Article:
The Boy Scouts of America on Monday ended its blanket ban on gay adult leaders while allowing church-sponsored Scout units to maintain the exclusion for religious reasons.
The new policy, aimed at easing a controversy that has embroiled the Boy Scouts for years, takes effect immediately. It was approved by the BSA's National Executive Board on a 45-12 vote during a closed-to-the-media teleconference.
"For far too long this issue has divided and distracted us," said the BSA's president, former Defense Secretary Robert Gates. "Now it's time to unite behind our shared belief in the extraordinary power of Scouting to be a force for good."
Initial reactions to the decision from groups on both sides suggested the issue would remain divisive.
The Mormon church, which sponsors more Scout units that any other organization, said it was "deeply troubled" by the decision. Church officials suggested they would look into the possibility of forming their own organization to replace Boy Scouts.
"The admission of openly gay leaders is inconsistent with the doctrines of the Church and what have traditionally been the values of the Boy Scouts of America," said a statement from Mormon headquarters in Salt Lake City.
In contrast, the Human Rights Campaign, a national LGBT-rights organization, said the Boy Scouts should not allow church-sponsored units to continue excluding gays.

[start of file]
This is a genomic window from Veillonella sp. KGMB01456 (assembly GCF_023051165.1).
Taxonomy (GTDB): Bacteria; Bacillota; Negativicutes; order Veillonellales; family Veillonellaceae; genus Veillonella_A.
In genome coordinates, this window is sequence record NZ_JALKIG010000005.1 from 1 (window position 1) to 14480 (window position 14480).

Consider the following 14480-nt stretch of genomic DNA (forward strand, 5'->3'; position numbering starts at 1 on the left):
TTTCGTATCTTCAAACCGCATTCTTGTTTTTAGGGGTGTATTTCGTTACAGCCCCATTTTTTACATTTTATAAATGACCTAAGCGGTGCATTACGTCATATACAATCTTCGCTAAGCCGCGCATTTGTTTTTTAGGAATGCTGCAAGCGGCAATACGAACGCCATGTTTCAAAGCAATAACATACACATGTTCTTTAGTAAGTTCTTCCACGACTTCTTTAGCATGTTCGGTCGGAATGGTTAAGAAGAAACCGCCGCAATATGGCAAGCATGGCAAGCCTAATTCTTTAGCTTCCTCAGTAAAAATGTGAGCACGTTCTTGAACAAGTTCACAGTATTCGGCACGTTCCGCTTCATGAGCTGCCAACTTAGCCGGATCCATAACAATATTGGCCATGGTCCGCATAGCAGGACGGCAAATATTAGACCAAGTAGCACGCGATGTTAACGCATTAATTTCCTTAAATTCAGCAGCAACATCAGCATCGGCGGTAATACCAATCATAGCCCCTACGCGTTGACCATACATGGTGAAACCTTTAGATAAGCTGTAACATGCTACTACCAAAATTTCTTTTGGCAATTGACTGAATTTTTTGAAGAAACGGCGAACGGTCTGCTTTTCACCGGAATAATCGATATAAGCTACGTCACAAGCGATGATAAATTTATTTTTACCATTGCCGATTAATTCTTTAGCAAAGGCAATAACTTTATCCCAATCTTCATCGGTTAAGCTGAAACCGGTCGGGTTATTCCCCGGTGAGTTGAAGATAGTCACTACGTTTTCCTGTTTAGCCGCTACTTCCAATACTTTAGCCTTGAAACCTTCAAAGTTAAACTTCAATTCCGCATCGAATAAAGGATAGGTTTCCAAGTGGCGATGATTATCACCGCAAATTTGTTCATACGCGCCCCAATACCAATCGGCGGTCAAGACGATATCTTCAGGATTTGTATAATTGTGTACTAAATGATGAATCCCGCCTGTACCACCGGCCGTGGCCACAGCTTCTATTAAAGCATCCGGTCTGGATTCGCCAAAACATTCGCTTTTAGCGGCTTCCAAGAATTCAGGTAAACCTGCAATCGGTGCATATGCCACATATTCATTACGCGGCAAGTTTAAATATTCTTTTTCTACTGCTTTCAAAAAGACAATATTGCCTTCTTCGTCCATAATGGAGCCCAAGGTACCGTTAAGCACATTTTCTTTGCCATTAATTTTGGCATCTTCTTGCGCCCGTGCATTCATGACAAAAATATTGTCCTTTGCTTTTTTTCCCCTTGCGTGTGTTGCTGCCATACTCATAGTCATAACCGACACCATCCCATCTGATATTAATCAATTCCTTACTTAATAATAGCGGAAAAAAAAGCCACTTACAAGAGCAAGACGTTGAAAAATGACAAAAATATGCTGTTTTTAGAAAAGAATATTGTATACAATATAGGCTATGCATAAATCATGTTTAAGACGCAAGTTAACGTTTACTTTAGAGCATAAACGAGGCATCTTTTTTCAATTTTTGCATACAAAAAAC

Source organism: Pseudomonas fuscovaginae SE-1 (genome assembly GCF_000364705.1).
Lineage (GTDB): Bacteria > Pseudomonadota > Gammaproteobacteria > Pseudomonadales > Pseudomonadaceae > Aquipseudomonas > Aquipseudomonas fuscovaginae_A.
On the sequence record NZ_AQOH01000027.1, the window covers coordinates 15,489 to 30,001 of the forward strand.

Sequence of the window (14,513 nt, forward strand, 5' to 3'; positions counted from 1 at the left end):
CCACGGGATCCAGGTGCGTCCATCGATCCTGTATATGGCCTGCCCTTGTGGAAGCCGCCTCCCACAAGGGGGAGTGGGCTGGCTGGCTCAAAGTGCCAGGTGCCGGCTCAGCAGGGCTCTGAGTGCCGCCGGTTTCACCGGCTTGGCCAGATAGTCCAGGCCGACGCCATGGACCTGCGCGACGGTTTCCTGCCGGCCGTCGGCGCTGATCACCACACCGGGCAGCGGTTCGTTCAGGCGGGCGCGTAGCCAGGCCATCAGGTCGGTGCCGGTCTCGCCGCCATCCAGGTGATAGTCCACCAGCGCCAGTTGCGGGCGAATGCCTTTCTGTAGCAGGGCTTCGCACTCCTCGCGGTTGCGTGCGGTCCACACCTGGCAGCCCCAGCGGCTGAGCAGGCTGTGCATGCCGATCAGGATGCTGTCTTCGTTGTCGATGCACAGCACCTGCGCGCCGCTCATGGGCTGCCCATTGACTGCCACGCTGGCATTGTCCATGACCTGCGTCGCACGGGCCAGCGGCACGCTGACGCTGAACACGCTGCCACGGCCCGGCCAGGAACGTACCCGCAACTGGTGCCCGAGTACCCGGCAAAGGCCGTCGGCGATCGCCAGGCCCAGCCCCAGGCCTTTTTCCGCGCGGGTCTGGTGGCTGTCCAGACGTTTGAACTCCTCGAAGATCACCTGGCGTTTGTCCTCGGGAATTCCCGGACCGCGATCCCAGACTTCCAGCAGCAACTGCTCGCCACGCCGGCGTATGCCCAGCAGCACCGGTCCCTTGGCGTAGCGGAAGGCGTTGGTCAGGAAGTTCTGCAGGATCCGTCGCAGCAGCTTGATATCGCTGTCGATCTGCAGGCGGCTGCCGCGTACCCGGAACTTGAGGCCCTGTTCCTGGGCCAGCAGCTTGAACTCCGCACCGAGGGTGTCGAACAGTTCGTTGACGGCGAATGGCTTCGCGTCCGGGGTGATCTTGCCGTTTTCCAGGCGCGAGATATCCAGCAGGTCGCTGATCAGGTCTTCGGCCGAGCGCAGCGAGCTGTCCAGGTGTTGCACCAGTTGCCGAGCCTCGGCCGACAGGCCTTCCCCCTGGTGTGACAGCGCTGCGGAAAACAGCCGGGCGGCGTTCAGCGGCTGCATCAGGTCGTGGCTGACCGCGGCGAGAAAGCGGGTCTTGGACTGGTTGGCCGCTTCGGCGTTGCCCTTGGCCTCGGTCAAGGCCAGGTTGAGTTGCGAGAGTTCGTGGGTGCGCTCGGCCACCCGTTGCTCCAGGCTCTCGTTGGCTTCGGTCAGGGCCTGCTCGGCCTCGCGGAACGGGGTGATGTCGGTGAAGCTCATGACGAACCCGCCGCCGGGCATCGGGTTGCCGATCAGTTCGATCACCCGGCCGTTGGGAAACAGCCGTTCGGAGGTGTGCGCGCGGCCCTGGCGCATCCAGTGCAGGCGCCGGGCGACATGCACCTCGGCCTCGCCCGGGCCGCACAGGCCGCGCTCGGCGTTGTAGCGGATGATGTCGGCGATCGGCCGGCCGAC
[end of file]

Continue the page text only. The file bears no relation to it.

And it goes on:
"Discrimination should have no place in the Boy Scouts, period," said the HRC's president, Chad Griffin. "BSA officials should now demonstrate true leadership and begin the process of considering a full national policy of inclusion."
Leo Cusimano is a North Texas Eagle Scout who publishes Dallas Voice, a weekly newspaper for the gay community.
"I was in scouting for many years and at 17, I was a troop leader,” said Cusimano. “I was the senior patrol leader."
Cusimano and his partner of 33 years have two adopted boys who are both now in scouting.
"Both troops accepted a child with two dads, but I couldn't be a leader in the troop, and frankly, I didn't want to be a leader in the troop until the policy changed,” he said.
Cusimano looks forward to again becoming involved. He believes the lifting of the ban on gay leaders is the right thing to do.
"I think in any system you should have safeguards and tools in place to make sure you are getting the right leaders,” he said. "I think the main thing is any discrimination is harmful for kids, and I think that's the message that's important to have out there."
But Dr. Robert Jeffress of First Baptist Church in Dallas is just as adamant that lifting the ban is the wrong way to go.
"Just a few years ago, the Boy Scouts were forced to release 14,000 pages of documents revealing thousands of cases of sexual assault against boys,” said Jeffress. “And while it's true the majority of homosexuals are not pedophiles, it's equally true that in 100 percent of these troop leaders who assaulted boy Scouts, 100 percent of them were homosexuals."
BSA says individual troop sponsors can opt out ot the policy change based on religious beliefs and continue to ban gay leaders.
The vast majority of troops are sponsored by churches.
But Jeffress expects that down the road, lifting of the ban will be made mandatory across the board.
"Look, my advice to parents who are asking me about this is if you are concerned about the safety of your boys, you should run, not walk, away from the Boy Scouts as quickly as possible,” said Jeffress.
The Associated Press contributed to this report.